How can peacebuilders work for social justice as well as peace?
Advocacy and Peacebuilding The Peacebuilder's Dilemma In the last few months, I've been involved in dozens of discussions about creating a peacebuilding architecture in the United States. No matter what the topic or venue we keep running into a dilemma. How do we reconcile two goals that seem to conflict with each other that are near and dear to our hearts: Most of us became and remain peacebuilders because we believe in social change that would lead to a more inclusive and just society. Despite the fact that most of us are advocates for change, our work has brought people on all sides of an issue together in an attempt to reconcile their differences. In the simplest possible [...]
An Architecture for American Peacebuilding Last week, two of my AfP colleagues and I joined about 70 other people at George Mason University’s Point of View retreat center to take the first steps toward building what we are calling an “architecture for peace” in the United States. The conference was run held using strict Chatham House rules, so I can’t talk much about the specifics of what took place. I can however, talk about What we mean by an architecture for peace Some concrete steps we have already taken and others whose next steps will follow soon and will be discussed in future blog posts I first began thinking of the importance of workshops like this when I attended the launch of Douglas Irvin-Erickson’s [...]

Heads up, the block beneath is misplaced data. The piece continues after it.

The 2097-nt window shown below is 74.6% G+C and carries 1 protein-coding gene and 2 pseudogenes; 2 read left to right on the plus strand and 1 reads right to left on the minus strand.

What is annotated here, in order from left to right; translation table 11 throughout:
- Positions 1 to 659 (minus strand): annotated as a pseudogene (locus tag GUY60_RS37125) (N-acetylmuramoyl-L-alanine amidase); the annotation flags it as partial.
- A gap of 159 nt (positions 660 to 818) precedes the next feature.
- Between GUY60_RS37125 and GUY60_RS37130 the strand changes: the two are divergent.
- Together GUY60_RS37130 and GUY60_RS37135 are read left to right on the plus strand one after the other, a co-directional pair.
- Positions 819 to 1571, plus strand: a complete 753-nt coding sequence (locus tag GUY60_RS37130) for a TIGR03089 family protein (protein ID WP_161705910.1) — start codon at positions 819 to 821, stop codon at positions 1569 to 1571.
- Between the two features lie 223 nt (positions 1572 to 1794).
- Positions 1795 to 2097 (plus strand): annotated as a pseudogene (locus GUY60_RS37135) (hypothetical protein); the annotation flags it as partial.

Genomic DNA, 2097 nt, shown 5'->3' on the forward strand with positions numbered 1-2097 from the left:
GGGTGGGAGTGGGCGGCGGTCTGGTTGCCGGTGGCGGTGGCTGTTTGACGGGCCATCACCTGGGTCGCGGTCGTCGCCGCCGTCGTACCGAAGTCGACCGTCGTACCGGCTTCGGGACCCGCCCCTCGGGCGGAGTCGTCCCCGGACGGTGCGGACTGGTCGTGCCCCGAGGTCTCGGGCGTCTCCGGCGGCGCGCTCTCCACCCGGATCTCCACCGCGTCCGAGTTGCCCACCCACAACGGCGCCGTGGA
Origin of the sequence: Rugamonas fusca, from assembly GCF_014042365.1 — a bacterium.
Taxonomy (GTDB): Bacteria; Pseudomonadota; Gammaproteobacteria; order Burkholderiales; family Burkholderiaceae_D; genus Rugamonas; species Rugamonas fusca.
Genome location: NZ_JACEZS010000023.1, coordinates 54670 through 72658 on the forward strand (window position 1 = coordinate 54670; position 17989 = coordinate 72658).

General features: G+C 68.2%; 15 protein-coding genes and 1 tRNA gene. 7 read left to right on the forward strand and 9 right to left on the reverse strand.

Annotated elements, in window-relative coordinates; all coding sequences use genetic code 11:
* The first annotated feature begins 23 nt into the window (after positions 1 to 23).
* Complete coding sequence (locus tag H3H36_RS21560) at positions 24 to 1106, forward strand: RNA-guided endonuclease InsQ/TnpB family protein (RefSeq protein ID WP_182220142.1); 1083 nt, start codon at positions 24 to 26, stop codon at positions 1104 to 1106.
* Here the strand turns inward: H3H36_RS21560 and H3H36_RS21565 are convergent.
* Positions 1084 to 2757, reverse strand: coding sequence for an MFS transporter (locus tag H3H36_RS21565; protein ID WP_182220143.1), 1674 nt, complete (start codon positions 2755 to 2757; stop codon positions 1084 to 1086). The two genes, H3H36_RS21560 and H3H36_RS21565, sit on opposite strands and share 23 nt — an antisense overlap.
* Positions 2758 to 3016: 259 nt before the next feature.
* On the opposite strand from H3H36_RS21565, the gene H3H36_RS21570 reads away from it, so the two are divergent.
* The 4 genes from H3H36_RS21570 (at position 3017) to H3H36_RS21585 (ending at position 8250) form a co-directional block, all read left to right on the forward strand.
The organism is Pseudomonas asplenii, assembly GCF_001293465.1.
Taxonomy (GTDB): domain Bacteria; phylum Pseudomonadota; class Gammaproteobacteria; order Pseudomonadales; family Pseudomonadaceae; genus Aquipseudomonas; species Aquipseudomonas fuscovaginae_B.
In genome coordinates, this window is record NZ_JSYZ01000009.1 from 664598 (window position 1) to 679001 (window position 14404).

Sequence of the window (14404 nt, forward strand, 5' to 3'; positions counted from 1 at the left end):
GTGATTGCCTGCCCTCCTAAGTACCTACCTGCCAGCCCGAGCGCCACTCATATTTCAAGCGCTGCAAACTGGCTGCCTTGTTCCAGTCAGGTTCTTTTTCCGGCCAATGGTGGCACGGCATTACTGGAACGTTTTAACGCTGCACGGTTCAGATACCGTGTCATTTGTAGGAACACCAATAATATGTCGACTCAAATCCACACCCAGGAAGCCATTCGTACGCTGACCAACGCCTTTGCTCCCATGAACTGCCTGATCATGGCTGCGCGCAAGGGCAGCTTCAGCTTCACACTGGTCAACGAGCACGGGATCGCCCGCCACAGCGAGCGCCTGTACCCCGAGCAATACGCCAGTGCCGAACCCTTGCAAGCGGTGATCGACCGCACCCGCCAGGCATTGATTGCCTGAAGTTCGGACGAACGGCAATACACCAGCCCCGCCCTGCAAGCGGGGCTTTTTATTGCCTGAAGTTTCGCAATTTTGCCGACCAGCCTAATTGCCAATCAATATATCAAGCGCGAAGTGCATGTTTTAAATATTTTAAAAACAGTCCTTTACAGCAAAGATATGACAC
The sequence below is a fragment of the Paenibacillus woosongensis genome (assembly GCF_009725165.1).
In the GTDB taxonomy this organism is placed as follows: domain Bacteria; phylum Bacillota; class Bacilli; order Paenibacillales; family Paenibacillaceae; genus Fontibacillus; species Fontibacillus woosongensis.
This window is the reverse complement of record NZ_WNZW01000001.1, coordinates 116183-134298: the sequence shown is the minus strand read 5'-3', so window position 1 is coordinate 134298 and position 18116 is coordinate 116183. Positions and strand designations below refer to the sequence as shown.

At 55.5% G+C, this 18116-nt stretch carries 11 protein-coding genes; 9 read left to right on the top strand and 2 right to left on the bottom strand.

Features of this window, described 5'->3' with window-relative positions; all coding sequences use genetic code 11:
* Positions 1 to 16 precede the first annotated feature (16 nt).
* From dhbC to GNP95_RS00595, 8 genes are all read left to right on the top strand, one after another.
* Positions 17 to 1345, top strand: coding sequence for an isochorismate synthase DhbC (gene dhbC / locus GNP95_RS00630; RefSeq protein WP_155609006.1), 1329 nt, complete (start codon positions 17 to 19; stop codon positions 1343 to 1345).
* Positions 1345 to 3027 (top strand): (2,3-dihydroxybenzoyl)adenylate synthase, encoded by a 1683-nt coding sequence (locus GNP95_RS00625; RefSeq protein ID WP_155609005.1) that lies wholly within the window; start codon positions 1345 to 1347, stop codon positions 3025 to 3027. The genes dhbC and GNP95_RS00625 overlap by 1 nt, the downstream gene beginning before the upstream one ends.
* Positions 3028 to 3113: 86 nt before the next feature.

How peacebuilders deal with power is an increasingly important question, especially when we work in our own country and deal with issues that touch us personally.